Peer-Reviewed Journal Articles (Since September 2021)

Note: Names of the lab members are in bold

  • Chen, S., Sleipness, O., Christensen, K., Yang, B., Park, K., Knowles, R., Yang, Z., & Wang, H. (2024). Exploring the Associations between Social Interaction and Park Quality: An Urban Case Study in Utah, USA, Cities 145: 104714. [download]
  • Chen, M., Cai, Y., Guo, S., Sun, R., Yang, S., & Shen, X. (2024). Evaluating implied urban nature vitality in San Francisco: An interdisciplinary approach combining census data, street view images, and social media analysis. Urban Forestry & Urban Greening, 128289. [download]
  • Khanal, A., Abdelfattah, R. S., Alawadi, K., & Nguyen, N. H. (2024). Beyond streets: The role of alleys in Abu Dhabi’s and Dubai’s network systems. Journal of Urban Management13(1), 33-51. [download]
  • Park, K., Garcia, I., & Kim, K. (2023). Who visited parks and trails more or less during the COVID-19 pandemic, and how? A mixed-methods study, Landscape Research Record 11: 157-171. [download]
  • Park, K., Singleton, P.A., Brewer, S. & Zuban, J. (2023). Pedestrians and the built environment during the COVID-19 pandemic: Changing relationships by the pandemic phases in Salt Lake County, UT, USA. Transportation Research Record: Journal of the Transportation Research Board 2677(4): 448-462. [download]
  • Park, K., Nasr-Isfahani, H., Novack, V., Sheen, J., Hadayeghi, H., Song, Z., & Christensen, K. (2023). Impacts of disability on daily travel behaviour: A systematic review. Transport Reviews 43(2): 178-203. [The editors’ choice] [download] 
  • Zhang, Y., Li, X., Jiang, Q., Chen, M., & Liu, L. (2022). Quantify the spatial association between the distribution of catering business and urban spaces in London using catering POI data and image segmentation. Atmosphere, 13(12), 2128. [download]
  • Ren, B., Park, K., Shrestha, A., Yang, J., McHale, M., Bai, W., Wang, G. (2022). Impact of Human Disturbances on the Spatial Heterogeneity of Landscape Fragmentation in Qilian Mountain National Park, China, Land, 11: 2087. [download]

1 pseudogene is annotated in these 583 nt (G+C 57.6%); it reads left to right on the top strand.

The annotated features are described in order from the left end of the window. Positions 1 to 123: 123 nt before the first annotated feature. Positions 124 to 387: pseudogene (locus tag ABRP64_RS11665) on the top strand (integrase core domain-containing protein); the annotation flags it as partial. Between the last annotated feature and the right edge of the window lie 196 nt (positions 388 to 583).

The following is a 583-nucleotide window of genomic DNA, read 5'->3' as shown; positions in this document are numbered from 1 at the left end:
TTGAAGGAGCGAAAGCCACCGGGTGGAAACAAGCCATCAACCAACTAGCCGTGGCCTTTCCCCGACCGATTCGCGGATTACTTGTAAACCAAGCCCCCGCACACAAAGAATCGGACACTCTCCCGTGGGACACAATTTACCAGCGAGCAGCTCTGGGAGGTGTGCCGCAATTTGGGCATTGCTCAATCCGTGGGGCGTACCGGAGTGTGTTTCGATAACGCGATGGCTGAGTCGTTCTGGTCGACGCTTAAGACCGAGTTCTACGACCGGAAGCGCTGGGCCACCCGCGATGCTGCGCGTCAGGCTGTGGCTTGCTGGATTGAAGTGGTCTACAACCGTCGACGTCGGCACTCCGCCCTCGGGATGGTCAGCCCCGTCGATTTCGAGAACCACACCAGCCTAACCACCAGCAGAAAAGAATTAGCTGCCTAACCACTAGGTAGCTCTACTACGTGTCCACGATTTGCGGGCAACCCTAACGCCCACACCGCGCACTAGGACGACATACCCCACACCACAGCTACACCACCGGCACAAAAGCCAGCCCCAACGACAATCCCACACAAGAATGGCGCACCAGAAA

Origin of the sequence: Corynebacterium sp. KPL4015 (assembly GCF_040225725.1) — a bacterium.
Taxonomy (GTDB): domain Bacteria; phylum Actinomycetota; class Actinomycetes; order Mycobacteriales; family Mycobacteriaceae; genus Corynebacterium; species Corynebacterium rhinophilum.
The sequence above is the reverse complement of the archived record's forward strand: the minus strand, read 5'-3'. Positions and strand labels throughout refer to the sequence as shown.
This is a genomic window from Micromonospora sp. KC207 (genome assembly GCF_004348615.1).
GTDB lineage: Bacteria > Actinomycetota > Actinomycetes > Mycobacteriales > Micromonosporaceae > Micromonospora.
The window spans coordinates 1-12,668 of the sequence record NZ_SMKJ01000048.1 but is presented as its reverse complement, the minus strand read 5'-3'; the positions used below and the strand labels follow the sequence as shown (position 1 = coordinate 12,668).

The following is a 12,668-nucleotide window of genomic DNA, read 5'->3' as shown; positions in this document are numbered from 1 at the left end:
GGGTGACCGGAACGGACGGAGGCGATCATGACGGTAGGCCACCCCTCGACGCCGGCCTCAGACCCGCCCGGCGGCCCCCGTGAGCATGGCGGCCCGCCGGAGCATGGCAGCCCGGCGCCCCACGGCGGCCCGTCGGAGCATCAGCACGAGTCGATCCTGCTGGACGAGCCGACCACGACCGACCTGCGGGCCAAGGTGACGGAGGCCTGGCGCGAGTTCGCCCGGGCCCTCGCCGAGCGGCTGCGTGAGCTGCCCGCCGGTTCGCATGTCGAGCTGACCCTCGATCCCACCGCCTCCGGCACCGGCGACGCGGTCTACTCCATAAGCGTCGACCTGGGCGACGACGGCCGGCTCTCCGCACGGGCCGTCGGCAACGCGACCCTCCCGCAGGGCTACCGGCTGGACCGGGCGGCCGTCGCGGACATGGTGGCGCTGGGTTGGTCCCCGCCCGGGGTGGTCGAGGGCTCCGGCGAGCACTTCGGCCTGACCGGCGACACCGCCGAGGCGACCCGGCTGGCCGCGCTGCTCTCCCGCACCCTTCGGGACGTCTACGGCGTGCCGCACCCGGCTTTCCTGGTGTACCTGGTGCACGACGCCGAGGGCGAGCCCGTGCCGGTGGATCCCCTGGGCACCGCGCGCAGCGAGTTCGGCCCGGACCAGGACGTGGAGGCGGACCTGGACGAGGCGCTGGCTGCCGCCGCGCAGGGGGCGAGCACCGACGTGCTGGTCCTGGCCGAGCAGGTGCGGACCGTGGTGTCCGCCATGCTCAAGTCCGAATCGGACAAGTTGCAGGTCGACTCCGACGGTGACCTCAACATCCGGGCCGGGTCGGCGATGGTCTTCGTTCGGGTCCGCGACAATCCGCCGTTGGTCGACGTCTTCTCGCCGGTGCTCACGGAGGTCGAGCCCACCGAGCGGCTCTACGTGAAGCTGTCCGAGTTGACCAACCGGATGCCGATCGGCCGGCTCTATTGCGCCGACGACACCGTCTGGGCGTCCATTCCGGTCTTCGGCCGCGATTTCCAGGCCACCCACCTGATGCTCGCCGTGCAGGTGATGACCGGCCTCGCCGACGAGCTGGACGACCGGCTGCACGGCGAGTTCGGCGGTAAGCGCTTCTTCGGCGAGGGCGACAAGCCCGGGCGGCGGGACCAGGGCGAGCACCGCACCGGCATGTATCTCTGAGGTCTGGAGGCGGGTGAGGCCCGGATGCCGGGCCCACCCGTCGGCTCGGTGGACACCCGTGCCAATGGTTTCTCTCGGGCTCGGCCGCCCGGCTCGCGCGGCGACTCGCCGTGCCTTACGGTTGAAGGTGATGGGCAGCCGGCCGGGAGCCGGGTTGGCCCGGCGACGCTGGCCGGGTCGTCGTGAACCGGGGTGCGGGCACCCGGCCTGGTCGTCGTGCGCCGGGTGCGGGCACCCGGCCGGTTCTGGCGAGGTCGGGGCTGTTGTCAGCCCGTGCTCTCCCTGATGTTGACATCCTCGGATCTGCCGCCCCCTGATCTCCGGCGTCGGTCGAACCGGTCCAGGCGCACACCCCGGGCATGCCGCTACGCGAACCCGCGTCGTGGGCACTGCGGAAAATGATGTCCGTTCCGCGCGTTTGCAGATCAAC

• Wang, L., Ding, J., Chen, M., Sun, Y., Tang, X., & Ge, M. (2022). Exploring tourists’ multilevel spatial cognition of historical town based on multi-source data—A case study of Feng Jing ancient town in Shanghai. Buildings, 12(11), 1833. [download]
  • Shen, X., Chen, M., Ge, M., & Padua, M. G. (2022). Examining the conceptual model of potential urban development patch (PUDP), VOCs, and food culture in urban ecology: A case in Chengdu, China. Atmosphere, 13(9), 1369. [download]
  • Chen, M., Zhang, Y.*, Yang, Y., Fang, Z. (2022). Application of data visualization in urban design based on Grasshopper. Landscape Architecture 陈铭泽,张洋,杨玉冰,方智果. 基于Grasshopper平台的数据可视化在城市设计中的研究与实践[J].园林, 2022, 39(05):44-51. [download]
  • Park, K., Sanchez, T., & Zuban, J. (2022). Evaluating scholarly productivity and impacts of landscape architecture faculty using citation analysis. Landscape Journal 41(1): 1-14. [download]
  • Park, K., Chamberlain, B., Song, Z., Nasr-Isfahani, H., Sheen, J., Larsen, T., Novack, V., Licon, C., & Christensen, K. (2022). A double jeopardy: COVID-19 impacts on people with disabilities’ travel behavior and community living. Transportation Research Part A: Policy and Practice 156: 24-35. [download]
  • Abu Ali, M., Alawadi, K., & Khanal, A. (2021). “The role of green infrastructure in enhancing microclimate conditions: a case study of a low-rise neighborhood in Abu Dhabi”. Sustainability, 13(8), 4260. [download]